by Tom Morton Oct 28th, 2013
Last Friday night, Sutton and Cheam MP Paul Burstow came along to a public meeting on the gagging law organised by 38 Degrees members in his constituency.
A whole bunch of members and residents arrived early so they could have a chat before the main meeting got going. This was a good way for people to reflect on the campaign, and decide what they needed to ask their MP.
Cheam High School kindly let us use their main hall for a great meeting chaired by Andrew Pendleton from Friends of the Earth. People in Sutton and Cheam heard from Becky from 38 Degrees, who spoke about why so many members are concerned about the bill, and from Spyro Limneos from Avaaz, who explained how the bill fails to get big money out of politics.
It was good of Paul Burstow MP to come along and try and explain his support for the bill – but his constituents were sceptical to say the least. They asked him a whole host of taxing questions – the ambiguity of the definition of ‘for electoral purposes’, the way the bill had been rushed through parliament, and the unfair playing field the spending caps would mean being just some of the thorny issues that came up. As well as local residents, representatives from the Women’s Institute and other community groups had also come along to speak out and register their opposition to the bill. All in all it was a fantastic meeting – thanks to everyone who made it!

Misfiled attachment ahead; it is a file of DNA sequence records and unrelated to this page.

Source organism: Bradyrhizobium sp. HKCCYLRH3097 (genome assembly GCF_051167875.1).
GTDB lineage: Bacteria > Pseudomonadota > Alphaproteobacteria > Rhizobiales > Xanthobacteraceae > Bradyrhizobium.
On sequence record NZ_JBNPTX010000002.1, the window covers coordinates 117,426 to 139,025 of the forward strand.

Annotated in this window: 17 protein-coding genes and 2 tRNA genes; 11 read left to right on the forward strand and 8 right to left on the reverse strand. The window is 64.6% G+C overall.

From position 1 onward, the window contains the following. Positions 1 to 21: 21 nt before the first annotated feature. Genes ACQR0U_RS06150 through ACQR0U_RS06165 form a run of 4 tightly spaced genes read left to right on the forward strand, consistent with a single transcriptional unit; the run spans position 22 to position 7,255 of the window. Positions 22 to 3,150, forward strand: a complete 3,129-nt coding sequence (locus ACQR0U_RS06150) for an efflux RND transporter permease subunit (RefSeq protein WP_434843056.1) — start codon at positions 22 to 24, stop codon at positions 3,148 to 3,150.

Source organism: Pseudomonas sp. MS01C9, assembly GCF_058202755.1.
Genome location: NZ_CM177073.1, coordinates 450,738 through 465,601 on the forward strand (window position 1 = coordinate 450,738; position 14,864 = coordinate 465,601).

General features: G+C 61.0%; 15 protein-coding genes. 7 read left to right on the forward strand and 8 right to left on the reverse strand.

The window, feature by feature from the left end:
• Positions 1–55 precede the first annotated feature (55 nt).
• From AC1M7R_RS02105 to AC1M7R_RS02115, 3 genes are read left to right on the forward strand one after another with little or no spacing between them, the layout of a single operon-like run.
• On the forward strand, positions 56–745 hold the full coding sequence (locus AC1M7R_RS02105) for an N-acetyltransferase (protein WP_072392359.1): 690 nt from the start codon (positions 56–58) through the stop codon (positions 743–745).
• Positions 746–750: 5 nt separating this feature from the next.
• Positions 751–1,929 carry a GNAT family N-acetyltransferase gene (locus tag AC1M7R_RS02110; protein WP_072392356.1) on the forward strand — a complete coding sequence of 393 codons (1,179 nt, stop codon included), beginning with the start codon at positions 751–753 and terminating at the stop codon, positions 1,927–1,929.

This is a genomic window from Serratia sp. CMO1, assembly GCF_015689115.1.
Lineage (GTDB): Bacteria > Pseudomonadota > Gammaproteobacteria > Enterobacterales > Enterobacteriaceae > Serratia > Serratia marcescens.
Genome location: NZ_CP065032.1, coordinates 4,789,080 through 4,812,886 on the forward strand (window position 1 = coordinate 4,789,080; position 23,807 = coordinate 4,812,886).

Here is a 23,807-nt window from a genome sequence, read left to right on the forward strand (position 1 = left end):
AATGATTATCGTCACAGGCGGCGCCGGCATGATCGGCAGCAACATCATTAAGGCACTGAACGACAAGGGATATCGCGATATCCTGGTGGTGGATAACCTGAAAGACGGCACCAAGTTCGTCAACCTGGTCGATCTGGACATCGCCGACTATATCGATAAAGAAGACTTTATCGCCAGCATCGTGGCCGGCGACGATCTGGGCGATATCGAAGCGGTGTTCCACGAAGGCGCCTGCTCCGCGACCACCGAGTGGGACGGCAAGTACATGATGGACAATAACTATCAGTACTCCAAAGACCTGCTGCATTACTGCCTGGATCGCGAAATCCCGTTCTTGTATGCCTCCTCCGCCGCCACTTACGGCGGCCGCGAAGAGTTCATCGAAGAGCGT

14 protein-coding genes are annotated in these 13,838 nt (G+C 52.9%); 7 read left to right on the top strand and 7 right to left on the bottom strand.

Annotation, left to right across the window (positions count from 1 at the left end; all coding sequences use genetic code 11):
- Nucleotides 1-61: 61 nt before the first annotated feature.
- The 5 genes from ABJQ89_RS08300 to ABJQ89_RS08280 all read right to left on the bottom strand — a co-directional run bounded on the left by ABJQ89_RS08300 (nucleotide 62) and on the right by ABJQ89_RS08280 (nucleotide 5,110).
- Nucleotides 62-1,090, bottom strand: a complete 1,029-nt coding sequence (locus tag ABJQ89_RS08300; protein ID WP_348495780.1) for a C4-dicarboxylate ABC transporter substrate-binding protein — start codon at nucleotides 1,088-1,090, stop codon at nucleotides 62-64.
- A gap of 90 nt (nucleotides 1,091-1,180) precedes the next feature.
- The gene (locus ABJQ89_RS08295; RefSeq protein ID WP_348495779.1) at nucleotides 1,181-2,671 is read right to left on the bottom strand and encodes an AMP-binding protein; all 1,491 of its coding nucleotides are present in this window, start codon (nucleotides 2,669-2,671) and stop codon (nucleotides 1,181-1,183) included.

Last time around, Paul Burstow voted for the gagging law. He claimed that he didn’t understand why charities, community and campaigning groups are so worried about the bill. After being grilled for just under an hour, he said he recognised that organisations like 38 Degrees still had real concerns. With the gagging law currently going through the Lords, we need MPs like Paul Burstow to do the right thing and put pressure for the worst bits to be dropped.
In the last fortnight, there have been huge public meetings on the gagging law all over the country. In Brent, Bristol, Birmingham, Chippenham, Manchester, Newquay, Norwich, Penzance, Wells and elsewhere, people have come together to speak out. This is a celebration of the kind of people-powered, community action which the gagging law threatens. By coming together in this way to ensure MPs and Lords to do the right thing in the coming weeks, we can stop the gagging law.
What do you think? Do you think 38 Degrees members should organise more public meetings in future? What are the next steps for the campaign against the gagging law? Post your ideas below.